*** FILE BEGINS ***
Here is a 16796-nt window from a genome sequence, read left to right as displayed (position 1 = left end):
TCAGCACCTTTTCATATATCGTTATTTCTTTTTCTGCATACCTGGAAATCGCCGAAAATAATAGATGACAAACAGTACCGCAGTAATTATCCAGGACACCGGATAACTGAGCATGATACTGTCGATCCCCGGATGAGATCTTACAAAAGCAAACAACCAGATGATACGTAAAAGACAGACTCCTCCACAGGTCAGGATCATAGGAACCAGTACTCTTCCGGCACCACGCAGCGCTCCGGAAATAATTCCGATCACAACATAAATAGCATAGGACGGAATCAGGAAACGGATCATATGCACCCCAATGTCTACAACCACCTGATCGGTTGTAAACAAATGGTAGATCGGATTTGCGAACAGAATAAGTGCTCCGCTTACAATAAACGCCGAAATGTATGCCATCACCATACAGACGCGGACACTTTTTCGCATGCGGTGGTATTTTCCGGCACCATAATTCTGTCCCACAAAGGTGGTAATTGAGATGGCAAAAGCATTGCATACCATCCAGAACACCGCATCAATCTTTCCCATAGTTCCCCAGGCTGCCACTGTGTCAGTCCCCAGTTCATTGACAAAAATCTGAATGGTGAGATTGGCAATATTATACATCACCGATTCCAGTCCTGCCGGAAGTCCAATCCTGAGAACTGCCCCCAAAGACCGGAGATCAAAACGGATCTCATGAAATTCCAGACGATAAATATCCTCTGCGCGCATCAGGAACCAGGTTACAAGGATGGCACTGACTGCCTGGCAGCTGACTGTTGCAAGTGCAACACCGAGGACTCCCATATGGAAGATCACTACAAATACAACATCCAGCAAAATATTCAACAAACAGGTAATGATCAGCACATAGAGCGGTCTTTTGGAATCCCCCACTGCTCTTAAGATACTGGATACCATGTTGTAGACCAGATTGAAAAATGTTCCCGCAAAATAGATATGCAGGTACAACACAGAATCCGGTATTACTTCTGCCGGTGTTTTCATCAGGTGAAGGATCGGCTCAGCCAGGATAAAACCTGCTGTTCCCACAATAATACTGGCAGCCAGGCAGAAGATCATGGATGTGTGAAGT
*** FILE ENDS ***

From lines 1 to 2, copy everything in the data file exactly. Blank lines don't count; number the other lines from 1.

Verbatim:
Here is a 16796-nt window from a genome sequence, read left to right as displayed (position 1 = left end):
TCAGCACCTTTTCATATATCGTTATTTCTTTTTCTGCATACCTGGAAATCGCCGAAAATAATAGATGACAAACAGTACCGCAGTAATTATCCAGGACACCGGATAACTGAGCATGATACTGTCGATCCCCGGATGAGATCTTACAAAAGCAAACAACCAGATGATACGTAAAAGACAGACTCCTCCACAGGTCAGGATCATAGGAACCAGTACTCTTCCGGCACCACGCAGCGCTCCGGAAATAATTCCGATCACAACATAAATAGCATAGGACGGAATCAGGAAACGGATCATATGCACCCCAATGTCTACAACCACCTGATCGGTTGTAAACAAATGGTAGATCGGATTTGCGAACAGAATAAGTGCTCCGCTTACAATAAACGCCGAAATGTATGCCATCACCATACAGACGCGGACACTTTTTCGCATGCGGTGGTATTTTCCGGCACCATAATTCTGTCCCACAAAGGTGGTAATTGAGATGGCAAAAGCATTGCATACCATCCAGAACACCGCATCAATCTTTCCCATAGTTCCCCAGGCTGCCACTGTGTCAGTCCCCAGTTCATTGACAAAAATCTGAATGGTGAGATTGGCAATATTATACATCACCGATTCCAGTCCTGCCGGAAGTCCAATCCTGAGAACTGCCCCCAAAGACCGGAGATCAAAACGGATCTCATGAAATTCCAGACGATAAATATCCTCTGCGCGCATCAGGAACCAGGTTACAAGGATGGCACTGACTGCCTGGCAGCTGACTGTTGCAAGTGCAACACCGAGGACTCCCATATGGAAGATCACTACAAATACAACATCCAGCAAAATATTCAACAAACAGGTAATGATCAGCACATAGAGCGGTCTTTTGGAATCCCCCACTGCTCTTAAGATACTGGATACCATGTTGTAGACCAGATTGAAAAATGTTCCCGCAAAATAGATATGCAGGTACAACACAGAATCCGGTATTACTTCTGCCGGTGTTTTCATCAGGTGAAGGATCGGCTCAGCCAGGATAAAACCTGCTGTTCCCACAATAATACTGGCAGCCAGGCAGAAGATCATGGATGTGTGAAGT